Although I am a firm believer in freedom of speech and the importance of having a platform where one is able to voice their opinions and share content, I also think YouTube is doing the correct things by censoring this type of misinformation. Coronavirus is a very serious problem and far too many people are being influenced by these conspiracy theories. As the study showed, especially those influenced by content found on YouTube they are more likely to violate the rules of lockdown. In the current age of mass media it is a near impossible task to monitor the content that spreads and once it's put on the internet it's there for good even if it has been removed by YouTube.
I believe that the government should also take a more active role in counteracting the spread of this information. The more people that buy into this fake news, the worse off this country as a whole is. While I do believe that having a platform to be creative is important this is more so an issue of safety than freedom of speech
I am overall impressed with the action taken on behalf of YouTube to combat the spread of this type of information. As previously discussed the conspiracy theorist and other creators who are hosting the content have sneaky, clever, and catchy ways of disguising the conspiracies as fact. With the existing YouTube algorithm and team which monitors the content they were able to successfully identify and remove many of the videos. The problem of the viral and lasting nature of the internet continues to exist and is making the job of YouTube and similar social media sites even harder especially at a time where doing so is much more vital.
Although YouTube has taken several steps to address the issues plaguing the platform, they are still lacking in several areas. The company successfully and most importantly has acknowledged and addressed the problem through various interviews and press statements. They have also additionally taken steps to remove and prevent misinformation. Since the increase in both coronavirus cases and the conspiracies that follow YouTube has announced its plans to further restrict and monitor the content. So, while these are good primary steps YouTube needs to not only give broad ways they are planning to change, but rather give specific steps and perhaps even alter their current business model. YouTube is known for its wide range of content and is often praised for the creation of a space that allows people to be creative and express their beliefs, opinions and passions. However, what is up for debate here is what the line needs to be drawn.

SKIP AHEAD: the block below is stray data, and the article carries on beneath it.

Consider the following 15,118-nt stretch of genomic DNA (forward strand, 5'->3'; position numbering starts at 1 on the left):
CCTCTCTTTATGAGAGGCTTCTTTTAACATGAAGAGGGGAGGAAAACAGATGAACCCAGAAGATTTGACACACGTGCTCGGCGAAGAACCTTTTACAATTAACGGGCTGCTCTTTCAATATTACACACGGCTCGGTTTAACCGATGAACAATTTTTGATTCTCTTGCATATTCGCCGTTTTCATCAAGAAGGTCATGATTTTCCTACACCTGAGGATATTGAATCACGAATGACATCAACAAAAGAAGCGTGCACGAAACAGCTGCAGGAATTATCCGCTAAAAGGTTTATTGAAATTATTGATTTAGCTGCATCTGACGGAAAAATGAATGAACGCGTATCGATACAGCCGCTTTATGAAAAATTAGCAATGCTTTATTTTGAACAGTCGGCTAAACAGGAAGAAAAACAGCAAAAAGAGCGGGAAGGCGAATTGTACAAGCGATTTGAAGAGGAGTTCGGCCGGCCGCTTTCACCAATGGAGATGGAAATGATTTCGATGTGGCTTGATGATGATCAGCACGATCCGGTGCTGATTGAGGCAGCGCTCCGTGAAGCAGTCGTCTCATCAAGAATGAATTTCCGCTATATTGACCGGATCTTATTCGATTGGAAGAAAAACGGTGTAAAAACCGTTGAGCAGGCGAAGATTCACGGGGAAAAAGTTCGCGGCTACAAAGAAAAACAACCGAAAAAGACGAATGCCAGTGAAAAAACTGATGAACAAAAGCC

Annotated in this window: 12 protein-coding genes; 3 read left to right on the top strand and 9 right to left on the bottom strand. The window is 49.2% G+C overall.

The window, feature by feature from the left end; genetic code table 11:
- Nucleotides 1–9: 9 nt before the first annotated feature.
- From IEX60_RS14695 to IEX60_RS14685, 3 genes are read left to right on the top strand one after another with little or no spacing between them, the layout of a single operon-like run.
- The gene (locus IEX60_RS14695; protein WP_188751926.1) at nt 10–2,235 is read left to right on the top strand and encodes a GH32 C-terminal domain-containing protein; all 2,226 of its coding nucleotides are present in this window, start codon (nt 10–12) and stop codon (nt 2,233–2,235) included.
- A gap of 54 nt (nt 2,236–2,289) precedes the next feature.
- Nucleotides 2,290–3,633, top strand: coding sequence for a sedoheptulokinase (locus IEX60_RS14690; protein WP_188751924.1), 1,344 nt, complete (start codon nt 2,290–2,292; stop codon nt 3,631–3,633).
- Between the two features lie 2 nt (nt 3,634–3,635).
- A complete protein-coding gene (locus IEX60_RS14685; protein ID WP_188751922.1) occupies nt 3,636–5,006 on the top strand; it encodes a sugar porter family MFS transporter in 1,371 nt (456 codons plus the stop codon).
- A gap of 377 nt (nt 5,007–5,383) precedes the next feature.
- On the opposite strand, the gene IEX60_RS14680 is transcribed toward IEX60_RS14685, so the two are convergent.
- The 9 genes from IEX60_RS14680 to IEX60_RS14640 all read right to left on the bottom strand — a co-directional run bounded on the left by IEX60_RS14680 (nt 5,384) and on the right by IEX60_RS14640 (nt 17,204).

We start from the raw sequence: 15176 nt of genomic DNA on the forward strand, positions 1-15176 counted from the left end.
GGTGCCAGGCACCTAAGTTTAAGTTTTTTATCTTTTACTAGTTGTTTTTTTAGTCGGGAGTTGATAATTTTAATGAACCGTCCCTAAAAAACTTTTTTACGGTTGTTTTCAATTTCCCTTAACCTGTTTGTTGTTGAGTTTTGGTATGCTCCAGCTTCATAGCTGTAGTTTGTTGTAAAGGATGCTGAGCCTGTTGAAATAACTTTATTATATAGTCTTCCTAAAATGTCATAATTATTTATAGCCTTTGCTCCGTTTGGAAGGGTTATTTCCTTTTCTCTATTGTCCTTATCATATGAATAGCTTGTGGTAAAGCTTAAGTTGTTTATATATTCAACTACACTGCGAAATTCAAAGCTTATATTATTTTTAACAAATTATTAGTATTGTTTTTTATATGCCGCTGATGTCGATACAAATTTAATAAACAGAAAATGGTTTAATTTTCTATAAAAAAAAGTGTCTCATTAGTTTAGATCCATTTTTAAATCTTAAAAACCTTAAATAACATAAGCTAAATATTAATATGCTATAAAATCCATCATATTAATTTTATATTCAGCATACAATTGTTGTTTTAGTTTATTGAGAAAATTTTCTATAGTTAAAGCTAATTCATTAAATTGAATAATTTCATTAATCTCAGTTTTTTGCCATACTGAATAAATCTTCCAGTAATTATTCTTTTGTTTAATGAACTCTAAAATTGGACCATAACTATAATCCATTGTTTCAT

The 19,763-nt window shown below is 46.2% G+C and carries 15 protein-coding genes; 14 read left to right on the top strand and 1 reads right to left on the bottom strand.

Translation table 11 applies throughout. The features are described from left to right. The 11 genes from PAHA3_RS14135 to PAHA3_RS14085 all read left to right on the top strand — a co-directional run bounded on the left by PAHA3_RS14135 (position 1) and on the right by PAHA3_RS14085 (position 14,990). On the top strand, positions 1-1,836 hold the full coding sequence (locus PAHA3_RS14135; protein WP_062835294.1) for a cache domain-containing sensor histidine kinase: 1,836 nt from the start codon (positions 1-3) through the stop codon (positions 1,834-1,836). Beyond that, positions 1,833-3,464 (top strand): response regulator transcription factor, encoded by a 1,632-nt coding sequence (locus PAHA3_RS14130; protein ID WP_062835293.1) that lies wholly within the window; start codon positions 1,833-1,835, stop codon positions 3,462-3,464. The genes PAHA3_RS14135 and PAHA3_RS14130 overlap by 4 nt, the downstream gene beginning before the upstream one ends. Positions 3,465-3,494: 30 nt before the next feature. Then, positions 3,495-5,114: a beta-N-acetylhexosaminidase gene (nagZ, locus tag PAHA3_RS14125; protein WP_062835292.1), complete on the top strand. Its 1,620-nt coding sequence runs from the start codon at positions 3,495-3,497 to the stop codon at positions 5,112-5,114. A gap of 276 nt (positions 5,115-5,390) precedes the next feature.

Youtube's current mission statement is as follows, “Our mission is to give everyone a voice and show them the world. We believe that everyone deserves to have a voice, and that the world is a better place when we listen, share and build community through our stories.” (YouTube). They also cite four freedoms that define who they are: freedom of expression, freedom of information, freedom of opportunity, and freedom to belong. While these are great business ethics and principles it does somewhat contradict the inherent nature of this case. One could argue that the conspiracy videos are in fact complying with YouTube’s business model.
YouTube is a very profitable business however this type of negative news surrounding the company may be hurting them by deterring audience members while simultaneously encouraging groups with malicious intent to swarm the platform. In order for them to not only remain profitable but increase profits and favorable public opinions centered around good ethics they should adhere to some of the following guidelines.
Redefine their values and change how they address the problem: